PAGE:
In addition, the UK ASA recently found against an alcoholic drinks brand on the basis that all images uploaded by users to the brand's Facebook page formed part of the brand's advertising. The brand should have ensured that those images complied with the Committee of Advertising Practice (CAP)'s advertising codes.
So, there is likely to be a need to moderate user-generated content. But it would be wise to ensure that moderation is in line with a well-publicised set of 'house rules'.
Moderators should not be too quick to remove negative comment which is not legally problematic, even if it's embarrassing to the brand. Social media users are very quick to make a PR issue out of over-enthusiastic 'message control'.
UGC is less of a concern for businesses on Twitter (where users post tweets on their individual feeds, rather than to a space controlled by the business). However, there is a need for caution before hitting the retweet button and re-publishing what may be problematic UGC.
Be careful what you ask for
Social media users regularly subvert brand promotions. You run a competition asking users to submit advertising for your cars, you get added environmental sloganeering. You ask for your next catalogue model, users vote for the person you would never choose. You ask for stories about your brand - users reject the positive messages you were hoping for and settle for lampooning you or highlighting your past failures.
On Twitter, the responses will be outside of your control; elsewhere you may cause a stir if you seek to moderate. The lesson is to build in sufficient time for a review by all relevant stakeholders, including PR teams, before finalising the design for the promotion.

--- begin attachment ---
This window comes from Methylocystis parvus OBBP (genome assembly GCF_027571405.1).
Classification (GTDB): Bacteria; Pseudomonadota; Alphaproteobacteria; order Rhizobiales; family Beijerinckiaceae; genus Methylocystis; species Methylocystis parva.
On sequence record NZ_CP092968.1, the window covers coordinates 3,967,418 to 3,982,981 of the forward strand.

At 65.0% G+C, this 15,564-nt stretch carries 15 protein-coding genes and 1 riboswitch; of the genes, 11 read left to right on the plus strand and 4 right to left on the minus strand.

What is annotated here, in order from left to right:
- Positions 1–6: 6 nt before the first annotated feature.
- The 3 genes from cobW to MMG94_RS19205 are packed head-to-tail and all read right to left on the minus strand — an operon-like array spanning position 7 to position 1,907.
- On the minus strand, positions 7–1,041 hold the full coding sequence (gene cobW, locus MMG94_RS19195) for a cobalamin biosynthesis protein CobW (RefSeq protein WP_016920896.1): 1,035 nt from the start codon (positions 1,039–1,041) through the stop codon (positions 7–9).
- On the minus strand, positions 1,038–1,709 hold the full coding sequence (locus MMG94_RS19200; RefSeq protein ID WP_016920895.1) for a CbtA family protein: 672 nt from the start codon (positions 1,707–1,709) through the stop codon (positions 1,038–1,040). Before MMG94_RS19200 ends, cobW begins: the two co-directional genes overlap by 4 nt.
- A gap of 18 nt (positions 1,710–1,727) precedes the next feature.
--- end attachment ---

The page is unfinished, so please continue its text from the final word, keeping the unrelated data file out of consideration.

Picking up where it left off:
Pre-moderation of entries or a panel of judges, rather than a public vote, may also help to manage the risk.
Be joined up as a business
Social media is changing the face of customer service. It has never been easier for customers to object, in a highly public fashion, to any perceived failure on the part of a business. But dealing with those customers professionally and effectively on social media can ultimately enhance a brand.
Customer services need to be joined up with a business's social media presence, particularly where that business is consumer-facing. Similarly, any PR issue faced by a business is likely to manifest itself in social media and so social media may well need to be a key part of the response.
When a restaurant chain was faced with two employees boasting about adulterating takeaway meals on YouTube, it earned plaudits for its use of Twitter and YouTube to address customer concern.
But other brands have looked odd, at best, by continuing to tweet gossip, while staying silent on PR issues besetting the brand. Others have made a bad situation worse with ill-timed promotions requesting user feedback.
Businesses need to be aware that they cannot put social media in a box and parcel it out to an agency to manage without input from the rest of the business. A more holistic approach is needed.